Analyzing the Results

Finally, it is time to interpret your data. Keep in mind any notes that you took during the course of the testing. There were some surprises and disappointments when I studied the test targets. As I conducted the experiments twice, once for each of two pistols, I found that both pistols were very accurate, but highly ammunition-sensitive. A brand of round that performed well in one pistol sometimes was downright pathetic in the other.

Here's what I found when I analyzed the targets fired with my Smith & Wesson 7" Model 41 back in 1996...

Eley Tenex Red
Although I consider it too expensive to use on a regular basis, Eley Tenex produced outstanding groups, averaging .825" with great consistency.
Tenex Benchmark
Federal #900A
Within my price range, the clear winner was Federal Match. At 10.6 per round, it was the most expensive ammunition that I considered affordable for regular use.
Federal #900A
Eley Practice 100
The big surprise of the test! This ammunition is by far the best value, with groups almost as tight as the Federal Match, but at half the cost.
Eley Practice 100
CCI Pistol Match

The big disappointment of the test! This ammunition, while almost as expensive as the Federal Match, performed terribly. But then again, even though my pistols don't digest it well, it might perform superbly in someone else's.
CCI Pistol Match

Conclusions

Based on my interpretation of the test results, I decided back in 1996 to use the Eley Practice-100 as my regular ammunition, which I did for the next 14 years. The high availability and tremendous accuracy of this cartridge vs. its price made it the most attractive of the test group. Had it not been for my tests that day, I would have never considered it - due to friendly advice from fellow shooters to the contrary. Their favorite, the highly regarded CCI Standard Velocity performed worse than any other brand, with consistently large groups, some as large as 5 inches at 50 yards!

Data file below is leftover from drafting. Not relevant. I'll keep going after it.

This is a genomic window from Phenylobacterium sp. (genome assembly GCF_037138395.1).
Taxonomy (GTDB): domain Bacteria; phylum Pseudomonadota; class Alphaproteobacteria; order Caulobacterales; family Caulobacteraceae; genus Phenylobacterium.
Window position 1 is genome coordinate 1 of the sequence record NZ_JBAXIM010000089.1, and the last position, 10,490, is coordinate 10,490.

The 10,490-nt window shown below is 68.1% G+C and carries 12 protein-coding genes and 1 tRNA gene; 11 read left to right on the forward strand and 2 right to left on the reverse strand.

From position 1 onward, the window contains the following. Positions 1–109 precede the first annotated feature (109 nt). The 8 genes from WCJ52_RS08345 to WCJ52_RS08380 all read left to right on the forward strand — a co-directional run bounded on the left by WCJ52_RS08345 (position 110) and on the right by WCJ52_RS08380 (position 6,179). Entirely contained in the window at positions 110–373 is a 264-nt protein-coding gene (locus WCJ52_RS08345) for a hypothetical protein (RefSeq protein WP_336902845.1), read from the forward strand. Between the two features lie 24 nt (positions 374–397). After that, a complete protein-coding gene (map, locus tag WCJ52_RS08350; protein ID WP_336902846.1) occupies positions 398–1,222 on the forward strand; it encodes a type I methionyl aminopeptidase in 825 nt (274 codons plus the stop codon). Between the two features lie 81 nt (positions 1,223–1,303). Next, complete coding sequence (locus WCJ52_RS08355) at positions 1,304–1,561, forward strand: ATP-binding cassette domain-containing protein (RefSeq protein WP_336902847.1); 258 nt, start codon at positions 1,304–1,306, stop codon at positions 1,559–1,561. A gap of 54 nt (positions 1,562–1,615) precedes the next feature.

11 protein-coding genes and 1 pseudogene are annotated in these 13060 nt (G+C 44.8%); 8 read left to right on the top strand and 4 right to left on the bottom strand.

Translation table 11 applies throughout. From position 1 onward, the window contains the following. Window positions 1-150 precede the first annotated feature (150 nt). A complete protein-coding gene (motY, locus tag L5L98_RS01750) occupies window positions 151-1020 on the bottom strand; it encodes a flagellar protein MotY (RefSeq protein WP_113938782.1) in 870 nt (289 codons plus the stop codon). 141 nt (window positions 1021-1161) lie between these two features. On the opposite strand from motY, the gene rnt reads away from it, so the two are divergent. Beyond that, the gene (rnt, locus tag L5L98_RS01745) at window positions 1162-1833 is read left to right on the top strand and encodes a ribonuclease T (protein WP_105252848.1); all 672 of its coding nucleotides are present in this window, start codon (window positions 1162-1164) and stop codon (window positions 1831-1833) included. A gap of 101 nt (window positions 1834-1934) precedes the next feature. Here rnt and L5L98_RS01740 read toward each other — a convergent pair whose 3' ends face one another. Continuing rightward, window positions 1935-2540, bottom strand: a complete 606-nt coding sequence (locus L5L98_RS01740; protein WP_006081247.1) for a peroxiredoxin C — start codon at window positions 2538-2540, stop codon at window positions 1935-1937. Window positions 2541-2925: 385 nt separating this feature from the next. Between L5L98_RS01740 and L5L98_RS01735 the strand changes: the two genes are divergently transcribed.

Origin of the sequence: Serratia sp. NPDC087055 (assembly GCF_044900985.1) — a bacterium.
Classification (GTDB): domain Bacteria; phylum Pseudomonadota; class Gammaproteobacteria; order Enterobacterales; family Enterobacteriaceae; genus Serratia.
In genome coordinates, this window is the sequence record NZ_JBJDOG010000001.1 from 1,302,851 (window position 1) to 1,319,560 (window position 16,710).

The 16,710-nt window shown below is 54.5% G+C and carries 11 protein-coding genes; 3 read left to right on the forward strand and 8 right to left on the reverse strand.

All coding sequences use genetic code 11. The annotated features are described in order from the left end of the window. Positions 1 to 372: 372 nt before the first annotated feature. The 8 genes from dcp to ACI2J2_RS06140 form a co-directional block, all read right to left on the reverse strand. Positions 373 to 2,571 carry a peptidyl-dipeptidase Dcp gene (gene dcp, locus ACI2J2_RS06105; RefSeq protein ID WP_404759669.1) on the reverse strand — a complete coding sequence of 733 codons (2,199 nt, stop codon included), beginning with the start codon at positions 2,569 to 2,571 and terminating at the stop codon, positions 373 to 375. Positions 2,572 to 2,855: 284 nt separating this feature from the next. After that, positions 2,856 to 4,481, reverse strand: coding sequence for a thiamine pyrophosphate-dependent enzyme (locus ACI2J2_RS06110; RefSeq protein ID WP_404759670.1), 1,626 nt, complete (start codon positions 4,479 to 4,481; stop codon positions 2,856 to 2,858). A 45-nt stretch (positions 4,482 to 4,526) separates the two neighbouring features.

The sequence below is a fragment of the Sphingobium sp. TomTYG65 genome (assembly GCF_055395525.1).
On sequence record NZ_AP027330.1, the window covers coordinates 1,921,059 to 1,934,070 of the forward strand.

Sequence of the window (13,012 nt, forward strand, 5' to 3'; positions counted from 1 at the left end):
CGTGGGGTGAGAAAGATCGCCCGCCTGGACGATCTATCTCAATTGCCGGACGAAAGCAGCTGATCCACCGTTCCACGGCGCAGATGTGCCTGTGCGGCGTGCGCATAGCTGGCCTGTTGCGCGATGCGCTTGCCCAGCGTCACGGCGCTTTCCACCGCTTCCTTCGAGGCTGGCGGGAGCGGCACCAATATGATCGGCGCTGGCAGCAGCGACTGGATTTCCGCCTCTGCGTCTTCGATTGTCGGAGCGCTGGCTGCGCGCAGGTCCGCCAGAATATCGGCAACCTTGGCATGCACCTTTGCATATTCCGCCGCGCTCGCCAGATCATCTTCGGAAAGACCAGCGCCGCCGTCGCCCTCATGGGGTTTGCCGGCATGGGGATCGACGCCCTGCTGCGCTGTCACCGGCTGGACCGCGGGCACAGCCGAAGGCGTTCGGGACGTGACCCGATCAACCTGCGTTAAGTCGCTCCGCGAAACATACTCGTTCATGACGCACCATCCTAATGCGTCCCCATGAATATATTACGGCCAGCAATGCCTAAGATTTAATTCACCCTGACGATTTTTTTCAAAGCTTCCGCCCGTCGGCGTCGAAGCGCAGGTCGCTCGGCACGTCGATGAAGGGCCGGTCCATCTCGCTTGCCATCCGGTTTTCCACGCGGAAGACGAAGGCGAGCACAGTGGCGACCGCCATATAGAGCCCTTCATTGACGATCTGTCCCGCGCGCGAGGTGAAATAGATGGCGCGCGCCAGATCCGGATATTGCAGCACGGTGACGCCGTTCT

All in all, I feel that the amount of time and effort on the project was well worth it. And you probably will too.

However, a word to the wise! Before lumping out a fortune for a case of your newly discovered favorite, there is another key factor for consideration. Will the cartridge function flawlessly through the pistol's action?! Some cartridges have a wax coating that hardens in cold weather. Others have long dimensions that will not chamber fully. With your leftover cartridges from the accuracy test, fire a few strings of rapid fire in natural conditions and rule out function problems.